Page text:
When Futurama began, it really felt like The Simpsons in, well, the future. That is to say that while it had a flexible reality, it still had physics; it still had some rules (keeping in mind that this was before The Simpsons threw those out the window). Anything was possible, but it had a certain level of consistency to it all and explanations, however ridiculous (the were-car comes to mind), were necessary. Since the show moved to Comedy Central, a lot of the time that part has been thrown out and there’s been a certain laziness to how this happens. The “science is magic” trope has really taken over, to the point that it doesn’t even skip a beat before Futurama goes into pure fairy tales.
Weirdly, though, sometimes that works, especially when it’s not an offhanded remark but rather a full story devoted to how magic beans growing into beanstalks make sense. It’s not the magic aspect that was ever a problem; it’s the way it’s sometimes used as a deus ex machina for any problem that slips into an episode. When science isn’t just the gear that makes Futurama’s world turn but rather something with an actual explanation, the whole show feels like it has more stakes. A castle in the sky with unicorns is odd, but one with unicorns that have been made through insane biological experiments is far more interesting.
That’s what makes “Leela and the Genestalk” a fun, surprising episode, despite not being particularly funny. Weirdly, the slightly less jokey tone was one of its strong points, as unlike last week’s episode, “Genestalk” never felt like it was forcing jokes to happen. Instead, it created a strange situation in which Leela is slowly turning into a squid monster, a bit like her mother but far worse, and just seeing where that takes things. Midway through it begins cribbing notes from fairy tales, with Fry buying magic beans and climbing up her tentacles Rapunzel-style, and then mixes this with a healthy dash of The Island of Dr. Moreau. There were so many odd events going on that the strange story being woven took over and became engrossing, offering us genuine science fiction rather than just a parody.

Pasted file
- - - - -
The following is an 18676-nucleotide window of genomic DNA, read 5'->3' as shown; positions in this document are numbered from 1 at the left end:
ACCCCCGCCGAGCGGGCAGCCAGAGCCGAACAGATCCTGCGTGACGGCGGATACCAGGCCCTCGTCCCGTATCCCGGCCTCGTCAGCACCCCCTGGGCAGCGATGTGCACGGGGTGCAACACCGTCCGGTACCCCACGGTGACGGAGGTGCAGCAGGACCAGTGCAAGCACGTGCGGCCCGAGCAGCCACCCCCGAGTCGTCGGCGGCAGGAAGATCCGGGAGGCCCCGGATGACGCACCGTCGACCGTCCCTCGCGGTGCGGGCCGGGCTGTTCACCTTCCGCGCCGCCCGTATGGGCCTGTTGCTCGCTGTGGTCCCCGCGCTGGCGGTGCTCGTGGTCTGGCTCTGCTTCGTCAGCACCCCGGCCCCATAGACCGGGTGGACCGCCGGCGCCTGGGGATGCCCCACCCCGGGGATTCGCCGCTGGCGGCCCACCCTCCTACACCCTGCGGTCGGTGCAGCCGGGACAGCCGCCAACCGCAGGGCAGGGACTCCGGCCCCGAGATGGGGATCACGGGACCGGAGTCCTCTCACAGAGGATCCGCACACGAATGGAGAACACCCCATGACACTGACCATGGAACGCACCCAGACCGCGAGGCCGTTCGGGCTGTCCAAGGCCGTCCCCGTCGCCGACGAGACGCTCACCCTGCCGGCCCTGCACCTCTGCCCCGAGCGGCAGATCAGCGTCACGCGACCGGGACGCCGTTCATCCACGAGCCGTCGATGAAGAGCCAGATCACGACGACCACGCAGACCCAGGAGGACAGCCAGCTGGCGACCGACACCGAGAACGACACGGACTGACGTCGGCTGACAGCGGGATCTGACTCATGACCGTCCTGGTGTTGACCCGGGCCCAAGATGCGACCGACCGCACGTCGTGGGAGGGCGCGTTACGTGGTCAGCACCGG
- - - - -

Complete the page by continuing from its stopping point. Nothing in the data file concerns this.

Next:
It didn’t entirely mesh, and the beginning in particular irked me. Moments into the episode, Bender announces that he beat up their neighbor (Carlos, the elderly one-legged cowboy), who we’ve never seen, and stole his cowboy hat so they need to go to a redneck bar. It’s a meta-joke about the way Futurama, and to a large extent any show, gets its plots in motion. Mostly, though, it felt like a lazy way of skipping a story. Remember Mom, the corporate billionaire who does evil things? Well, she solved a problem where Leela grew tentacles, end of story. It’s the kind of joke that Futurama has started doing a lot, and its focus on cleverness while removing consequences cheapens the show for me.
For the most part, though, the strangeness of fitting these disparate elements of science fiction together was what made the episode so enjoyable. It was neither a typical science fiction concept nor a pop culture parody, but a strange swirl of both combined with a large dose of social commentary. Even this worked out strangely well, as Futurama was smart enough not to really espouse in either direction for genetically engineered food. Mom made a compelling argument, and so did the last shot of the episode in which her super beans were crushing New York. Both takes were unexpected and clever, and this ambiguity is something other comedies that occasionally drift into message (i.e. South Park) would never feel comfortable with. It was one more element of a strange, enjoyable episode, one that without being particularly funny was still an excellent addition to Futurama.